during the greater part of the seventeenth, and former half of the eighteenth century, subjected many German, French, Swiss and others, not only to the devastations consequent in the train of war, but also to sore persecutions, because they could not conscientiously change their religious opinions, so as to coincide invariably with those of the reigning Prince. The religious complexion was not unfrequently influenced by the character of the rulersas they changed, revolutions in religion took place. Of this, we have striking cases in Frederick II., Frederick III. and others. Frederick II., Elector Palatine, embraced the Lutheran faith: Frederick III. became a Catholic; Lodovic V. restored the Lutheran church: his son, and successor was a Calvinist. These, in their turn, protected some, others they did not.-Besides these unpropitious changes, of being subjects of persecution, the Germans occupied the unenviable position of living between two powerful belligerent rivals, whose element seems to have been


During the period of the latter half of the seventeenth, and early part of the eighteenth century, Germans, as well as Swiss of several Protestant denominations,

Prov. Rec, III. 341.

The preface to this book is dated, Berlin, August 20, A. D. 1651.

vindicating doctrines and sentiments which were subsequently embraced, and promulgated by many of the Tacufer, or German Baptists.*

About the year 1705,† Alexander Mack, a native of Shriesheim, between Heidelberg and Manheim, having been brought under the influence of that spirit which moved the so called Pietists of Germany, commenced carefully and prayfully to examine the New Testament, to learn its requirements.-Soon others, alike influenced, united with him and formed an association for mutual edification. They resolved to lay aside all preconceived opinions and traditional observances, and to be governed by the undisputed precepts of Christ.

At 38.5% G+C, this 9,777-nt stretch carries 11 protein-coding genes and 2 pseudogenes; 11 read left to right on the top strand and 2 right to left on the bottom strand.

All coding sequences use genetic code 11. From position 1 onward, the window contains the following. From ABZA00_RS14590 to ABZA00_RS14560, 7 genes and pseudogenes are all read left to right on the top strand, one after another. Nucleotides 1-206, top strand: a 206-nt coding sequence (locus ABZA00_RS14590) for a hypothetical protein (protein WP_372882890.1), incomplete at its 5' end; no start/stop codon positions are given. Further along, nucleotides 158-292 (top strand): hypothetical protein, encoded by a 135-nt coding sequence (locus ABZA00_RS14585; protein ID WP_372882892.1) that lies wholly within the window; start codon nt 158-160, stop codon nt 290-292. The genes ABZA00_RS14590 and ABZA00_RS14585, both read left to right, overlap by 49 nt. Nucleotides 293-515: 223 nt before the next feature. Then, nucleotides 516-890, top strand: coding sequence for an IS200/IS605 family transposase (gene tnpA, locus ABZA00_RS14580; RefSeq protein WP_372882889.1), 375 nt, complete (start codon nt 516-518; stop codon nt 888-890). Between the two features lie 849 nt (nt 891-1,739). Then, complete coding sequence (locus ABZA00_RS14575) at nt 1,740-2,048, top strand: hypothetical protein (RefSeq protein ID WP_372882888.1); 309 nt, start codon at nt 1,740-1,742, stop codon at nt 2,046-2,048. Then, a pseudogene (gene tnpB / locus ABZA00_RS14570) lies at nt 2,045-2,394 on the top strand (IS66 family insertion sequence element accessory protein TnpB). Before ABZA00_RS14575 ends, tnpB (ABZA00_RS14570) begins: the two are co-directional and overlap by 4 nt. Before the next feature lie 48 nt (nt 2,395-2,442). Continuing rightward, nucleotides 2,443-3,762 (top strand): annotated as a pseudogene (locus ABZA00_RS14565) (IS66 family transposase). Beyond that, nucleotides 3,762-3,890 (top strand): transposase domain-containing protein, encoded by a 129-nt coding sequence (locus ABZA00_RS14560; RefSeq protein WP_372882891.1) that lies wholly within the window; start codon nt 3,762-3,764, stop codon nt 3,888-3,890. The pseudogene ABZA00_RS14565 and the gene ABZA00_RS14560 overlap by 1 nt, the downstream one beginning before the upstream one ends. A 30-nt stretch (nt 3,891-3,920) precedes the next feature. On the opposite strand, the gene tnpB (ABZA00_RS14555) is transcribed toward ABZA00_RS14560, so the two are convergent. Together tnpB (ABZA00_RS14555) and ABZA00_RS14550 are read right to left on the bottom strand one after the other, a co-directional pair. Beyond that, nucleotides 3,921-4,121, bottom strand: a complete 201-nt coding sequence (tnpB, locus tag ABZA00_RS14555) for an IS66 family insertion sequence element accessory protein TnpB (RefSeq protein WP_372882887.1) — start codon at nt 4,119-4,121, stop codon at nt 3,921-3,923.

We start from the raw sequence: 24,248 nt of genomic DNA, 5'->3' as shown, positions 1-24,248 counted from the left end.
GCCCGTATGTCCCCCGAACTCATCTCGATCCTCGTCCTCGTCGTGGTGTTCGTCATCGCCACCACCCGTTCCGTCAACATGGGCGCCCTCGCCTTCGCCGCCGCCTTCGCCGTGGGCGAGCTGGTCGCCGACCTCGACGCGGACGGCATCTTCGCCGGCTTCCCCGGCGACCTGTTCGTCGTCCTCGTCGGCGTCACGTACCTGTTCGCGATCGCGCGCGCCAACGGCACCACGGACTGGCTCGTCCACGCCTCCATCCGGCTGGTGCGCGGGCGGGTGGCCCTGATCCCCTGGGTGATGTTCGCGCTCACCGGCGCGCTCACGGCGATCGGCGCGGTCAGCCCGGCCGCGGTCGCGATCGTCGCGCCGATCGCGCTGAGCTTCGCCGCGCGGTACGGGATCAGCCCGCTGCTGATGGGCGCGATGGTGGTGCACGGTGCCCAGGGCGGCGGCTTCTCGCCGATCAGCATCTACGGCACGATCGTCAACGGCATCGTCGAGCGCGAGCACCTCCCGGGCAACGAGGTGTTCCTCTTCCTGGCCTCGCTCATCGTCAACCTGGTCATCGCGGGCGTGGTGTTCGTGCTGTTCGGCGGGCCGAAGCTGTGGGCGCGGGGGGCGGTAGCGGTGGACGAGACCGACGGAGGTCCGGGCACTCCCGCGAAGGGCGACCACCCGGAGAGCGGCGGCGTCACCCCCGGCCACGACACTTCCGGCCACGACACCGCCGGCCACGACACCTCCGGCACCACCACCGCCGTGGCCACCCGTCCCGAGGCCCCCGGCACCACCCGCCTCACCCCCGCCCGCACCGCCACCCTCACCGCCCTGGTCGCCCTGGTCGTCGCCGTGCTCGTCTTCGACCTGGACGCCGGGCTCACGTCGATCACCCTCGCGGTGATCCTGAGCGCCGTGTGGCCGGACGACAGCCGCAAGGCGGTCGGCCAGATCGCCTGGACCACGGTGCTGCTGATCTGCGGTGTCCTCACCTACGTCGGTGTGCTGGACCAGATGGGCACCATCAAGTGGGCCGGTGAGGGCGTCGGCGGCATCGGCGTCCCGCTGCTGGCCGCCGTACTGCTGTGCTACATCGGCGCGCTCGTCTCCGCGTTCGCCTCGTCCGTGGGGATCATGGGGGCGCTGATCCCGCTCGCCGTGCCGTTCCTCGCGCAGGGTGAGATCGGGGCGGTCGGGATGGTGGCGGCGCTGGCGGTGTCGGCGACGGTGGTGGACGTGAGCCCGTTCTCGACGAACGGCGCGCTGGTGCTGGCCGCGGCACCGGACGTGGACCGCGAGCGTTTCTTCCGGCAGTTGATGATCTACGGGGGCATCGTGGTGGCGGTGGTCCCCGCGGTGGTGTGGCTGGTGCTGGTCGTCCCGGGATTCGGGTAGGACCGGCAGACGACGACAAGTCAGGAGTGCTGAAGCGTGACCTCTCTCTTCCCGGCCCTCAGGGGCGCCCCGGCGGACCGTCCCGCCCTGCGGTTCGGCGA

The first consociates with Alexander Mack, were George Grebi, of Hesse-Cassel; Luke Fetter, of Hessia; Andrew Boney, of Basil, Switzerland; John Kipping of Wirtemberg; Anna Margaretta Mack, Johanna Kipping, Johanna Noethiger or Mrs. Boney.

On a close and diligent search of the scriptures, and a careful examination of authentic history of the primitive christian church, they arrived at the inevitable conclusion, as they hopefully believed, that the apostles and primitive christians administered the ordinance of baptism to believing adults only, by trine-immersion. And in conformity with this custom, they now resolved to be immersed as obedient followers of their Lord and Master, Matt. iii. 16.

The question now arose: Who is first to administer this sacred ordinance? None of them, as yet, had been immersed. To this end, one of their number visited, in various parts of Germany, Mennonite con

*Felbinger's book comprises seven chap

ters :